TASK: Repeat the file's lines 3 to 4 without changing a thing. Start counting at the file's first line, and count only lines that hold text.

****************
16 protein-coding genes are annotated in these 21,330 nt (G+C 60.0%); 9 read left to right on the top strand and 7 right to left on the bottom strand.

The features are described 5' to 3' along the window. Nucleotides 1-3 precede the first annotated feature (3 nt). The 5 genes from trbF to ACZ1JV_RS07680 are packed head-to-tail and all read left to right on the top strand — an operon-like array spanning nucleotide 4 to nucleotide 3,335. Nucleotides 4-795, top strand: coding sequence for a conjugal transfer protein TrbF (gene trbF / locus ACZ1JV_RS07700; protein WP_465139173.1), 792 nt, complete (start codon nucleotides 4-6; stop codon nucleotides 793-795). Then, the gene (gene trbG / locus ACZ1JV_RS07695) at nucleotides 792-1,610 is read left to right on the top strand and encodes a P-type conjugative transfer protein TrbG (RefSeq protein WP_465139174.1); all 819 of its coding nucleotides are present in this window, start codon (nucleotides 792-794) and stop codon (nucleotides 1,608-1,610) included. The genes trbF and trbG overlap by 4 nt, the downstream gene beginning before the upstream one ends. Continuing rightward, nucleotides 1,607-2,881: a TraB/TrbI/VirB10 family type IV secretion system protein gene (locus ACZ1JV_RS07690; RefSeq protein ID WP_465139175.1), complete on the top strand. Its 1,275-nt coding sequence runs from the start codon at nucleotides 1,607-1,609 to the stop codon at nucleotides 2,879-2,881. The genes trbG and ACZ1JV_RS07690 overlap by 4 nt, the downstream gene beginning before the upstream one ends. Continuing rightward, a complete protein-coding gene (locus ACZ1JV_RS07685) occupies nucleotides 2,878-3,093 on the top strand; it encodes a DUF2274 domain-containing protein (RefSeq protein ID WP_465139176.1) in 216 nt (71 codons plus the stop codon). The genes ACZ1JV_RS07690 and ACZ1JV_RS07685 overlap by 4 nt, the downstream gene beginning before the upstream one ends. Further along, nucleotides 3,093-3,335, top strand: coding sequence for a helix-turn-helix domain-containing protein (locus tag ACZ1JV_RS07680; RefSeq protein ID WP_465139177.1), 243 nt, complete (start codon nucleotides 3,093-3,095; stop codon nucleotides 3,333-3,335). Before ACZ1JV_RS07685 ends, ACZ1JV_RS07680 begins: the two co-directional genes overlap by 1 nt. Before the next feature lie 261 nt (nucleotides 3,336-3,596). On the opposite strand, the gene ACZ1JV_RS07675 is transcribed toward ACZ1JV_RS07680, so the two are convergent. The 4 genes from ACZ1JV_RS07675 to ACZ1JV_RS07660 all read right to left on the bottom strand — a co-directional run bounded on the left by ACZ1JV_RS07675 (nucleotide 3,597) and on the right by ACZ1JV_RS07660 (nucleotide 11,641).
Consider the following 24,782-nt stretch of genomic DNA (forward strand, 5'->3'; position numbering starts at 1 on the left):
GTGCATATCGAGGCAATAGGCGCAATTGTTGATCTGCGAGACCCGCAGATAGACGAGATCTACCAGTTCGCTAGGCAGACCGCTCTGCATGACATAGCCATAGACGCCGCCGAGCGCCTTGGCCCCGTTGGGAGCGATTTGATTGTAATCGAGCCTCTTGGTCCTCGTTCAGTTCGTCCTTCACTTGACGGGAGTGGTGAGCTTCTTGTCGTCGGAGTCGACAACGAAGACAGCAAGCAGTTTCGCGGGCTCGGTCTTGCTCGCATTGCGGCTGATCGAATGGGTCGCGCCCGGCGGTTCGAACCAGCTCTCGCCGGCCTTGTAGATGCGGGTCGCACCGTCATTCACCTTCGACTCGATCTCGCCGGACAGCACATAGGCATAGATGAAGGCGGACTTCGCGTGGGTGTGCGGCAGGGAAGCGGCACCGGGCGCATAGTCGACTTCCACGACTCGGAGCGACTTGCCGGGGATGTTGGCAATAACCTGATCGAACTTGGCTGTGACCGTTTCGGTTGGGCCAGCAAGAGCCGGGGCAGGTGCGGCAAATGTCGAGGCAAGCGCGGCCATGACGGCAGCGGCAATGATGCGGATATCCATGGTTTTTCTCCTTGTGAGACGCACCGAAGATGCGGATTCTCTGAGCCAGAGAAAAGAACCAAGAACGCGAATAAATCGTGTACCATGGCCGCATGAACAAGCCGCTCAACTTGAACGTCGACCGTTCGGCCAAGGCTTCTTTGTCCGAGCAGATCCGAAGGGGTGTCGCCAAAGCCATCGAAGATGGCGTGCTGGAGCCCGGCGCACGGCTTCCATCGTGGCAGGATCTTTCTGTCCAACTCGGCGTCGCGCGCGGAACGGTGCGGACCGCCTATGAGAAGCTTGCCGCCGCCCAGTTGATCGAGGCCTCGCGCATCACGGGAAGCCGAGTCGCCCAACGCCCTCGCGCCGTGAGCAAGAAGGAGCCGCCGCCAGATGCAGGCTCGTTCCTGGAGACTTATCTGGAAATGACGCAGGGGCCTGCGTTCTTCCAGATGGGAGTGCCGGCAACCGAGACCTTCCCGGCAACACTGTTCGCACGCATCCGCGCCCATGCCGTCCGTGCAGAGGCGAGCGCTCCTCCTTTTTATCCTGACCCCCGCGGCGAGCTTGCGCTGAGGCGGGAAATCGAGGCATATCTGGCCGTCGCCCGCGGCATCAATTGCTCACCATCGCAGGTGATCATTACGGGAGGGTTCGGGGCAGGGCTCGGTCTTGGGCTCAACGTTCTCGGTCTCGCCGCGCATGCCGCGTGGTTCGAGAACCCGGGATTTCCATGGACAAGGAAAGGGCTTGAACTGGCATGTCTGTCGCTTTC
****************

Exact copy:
Consider the following 24,782-nt stretch of genomic DNA (forward strand, 5'->3'; position numbering starts at 1 on the left):
GTGCATATCGAGGCAATAGGCGCAATTGTTGATCTGCGAGACCCGCAGATAGACGAGATCTACCAGTTCGCTAGGCAGACCGCTCTGCATGACATAGCCATAGACGCCGCCGAGCGCCTTGGCCCCGTTGGGAGCGATTTGATTGTAATCGAGCCTCTTGGTCCTCGTTCAGTTCGTCCTTCACTTGACGGGAGTGGTGAGCTTCTTGTCGTCGGAGTCGACAACGAAGACAGCAAGCAGTTTCGCGGGCTCGGTCTTGCTCGCATTGCGGCTGATCGAATGGGTCGCGCCCGGCGGTTCGAACCAGCTCTCGCCGGCCTTGTAGATGCGGGTCGCACCGTCATTCACCTTCGACTCGATCTCGCCGGACAGCACATAGGCATAGATGAAGGCGGACTTCGCGTGGGTGTGCGGCAGGGAAGCGGCACCGGGCGCATAGTCGACTTCCACGACTCGGAGCGACTTGCCGGGGATGTTGGCAATAACCTGATCGAACTTGGCTGTGACCGTTTCGGTTGGGCCAGCAAGAGCCGGGGCAGGTGCGGCAAATGTCGAGGCAAGCGCGGCCATGACGGCAGCGGCAATGATGCGGATATCCATGGTTTTTCTCCTTGTGAGACGCACCGAAGATGCGGATTCTCTGAGCCAGAGAAAAGAACCAAGAACGCGAATAAATCGTGTACCATGGCCGCATGAACAAGCCGCTCAACTTGAACGTCGACCGTTCGGCCAAGGCTTCTTTGTCCGAGCAGATCCGAAGGGGTGTCGCCAAAGCCATCGAAGATGGCGTGCTGGAGCCCGGCGCACGGCTTCCATCGTGGCAGGATCTTTCTGTCCAACTCGGCGTCGCGCGCGGAACGGTGCGGACCGCCTATGAGAAGCTTGCCGCCGCCCAGTTGATCGAGGCCTCGCGCATCACGGGAAGCCGAGTCGCCCAACGCCCTCGCGCCGTGAGCAAGAAGGAGCCGCCGCCAGATGCAGGCTCGTTCCTGGAGACTTATCTGGAAATGACGCAGGGGCCTGCGTTCTTCCAGATGGGAGTGCCGGCAACCGAGACCTTCCCGGCAACACTGTTCGCACGCATCCGCGCCCATGCCGTCCGTGCAGAGGCGAGCGCTCCTCCTTTTTATCCTGACCCCCGCGGCGAGCTTGCGCTGAGGCGGGAAATCGAGGCATATCTGGCCGTCGCCCGCGGCATCAATTGCTCACCATCGCAGGTGATCATTACGGGAGGGTTCGGGGCAGGGCTCGGTCTTGGGCTCAACGTTCTCGGTCTCGCCGCGCATGCCGCGTGGTTCGAGAACCCGGGATTTCCATGGACAAGGAAAGGGCTTGAACTGGCATGTCTGTCGCTTTC